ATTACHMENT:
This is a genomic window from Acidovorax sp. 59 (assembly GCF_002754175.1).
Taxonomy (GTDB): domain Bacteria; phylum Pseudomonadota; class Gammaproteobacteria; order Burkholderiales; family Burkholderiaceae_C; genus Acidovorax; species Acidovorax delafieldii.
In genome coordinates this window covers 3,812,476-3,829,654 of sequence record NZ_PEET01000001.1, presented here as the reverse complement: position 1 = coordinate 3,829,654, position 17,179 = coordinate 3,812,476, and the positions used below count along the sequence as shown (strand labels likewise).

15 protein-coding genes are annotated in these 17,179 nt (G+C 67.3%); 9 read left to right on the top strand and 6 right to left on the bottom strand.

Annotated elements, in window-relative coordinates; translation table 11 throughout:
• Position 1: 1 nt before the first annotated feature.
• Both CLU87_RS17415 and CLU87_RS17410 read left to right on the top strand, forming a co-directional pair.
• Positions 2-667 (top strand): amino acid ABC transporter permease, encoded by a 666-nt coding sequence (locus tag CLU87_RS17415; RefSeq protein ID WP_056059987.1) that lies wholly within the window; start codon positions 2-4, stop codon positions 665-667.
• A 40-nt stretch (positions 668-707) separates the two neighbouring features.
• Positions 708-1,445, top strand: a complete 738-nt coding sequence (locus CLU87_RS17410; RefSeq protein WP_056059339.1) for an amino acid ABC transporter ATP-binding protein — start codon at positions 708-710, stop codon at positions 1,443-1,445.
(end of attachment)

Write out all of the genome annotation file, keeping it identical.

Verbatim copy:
This is a genomic window from Acidovorax sp. 59 (assembly GCF_002754175.1).
Taxonomy (GTDB): domain Bacteria; phylum Pseudomonadota; class Gammaproteobacteria; order Burkholderiales; family Burkholderiaceae_C; genus Acidovorax; species Acidovorax delafieldii.
In genome coordinates this window covers 3,812,476-3,829,654 of sequence record NZ_PEET01000001.1, presented here as the reverse complement: position 1 = coordinate 3,829,654, position 17,179 = coordinate 3,812,476, and the positions used below count along the sequence as shown (strand labels likewise).

15 protein-coding genes are annotated in these 17,179 nt (G+C 67.3%); 9 read left to right on the top strand and 6 right to left on the bottom strand.

Annotated elements, in window-relative coordinates; translation table 11 throughout:
• Position 1: 1 nt before the first annotated feature.
• Both CLU87_RS17415 and CLU87_RS17410 read left to right on the top strand, forming a co-directional pair.
• Positions 2-667 (top strand): amino acid ABC transporter permease, encoded by a 666-nt coding sequence (locus tag CLU87_RS17415; RefSeq protein ID WP_056059987.1) that lies wholly within the window; start codon positions 2-4, stop codon positions 665-667.
• A 40-nt stretch (positions 668-707) separates the two neighbouring features.
• Positions 708-1,445, top strand: a complete 738-nt coding sequence (locus CLU87_RS17410; RefSeq protein WP_056059339.1) for an amino acid ABC transporter ATP-binding protein — start codon at positions 708-710, stop codon at positions 1,443-1,445.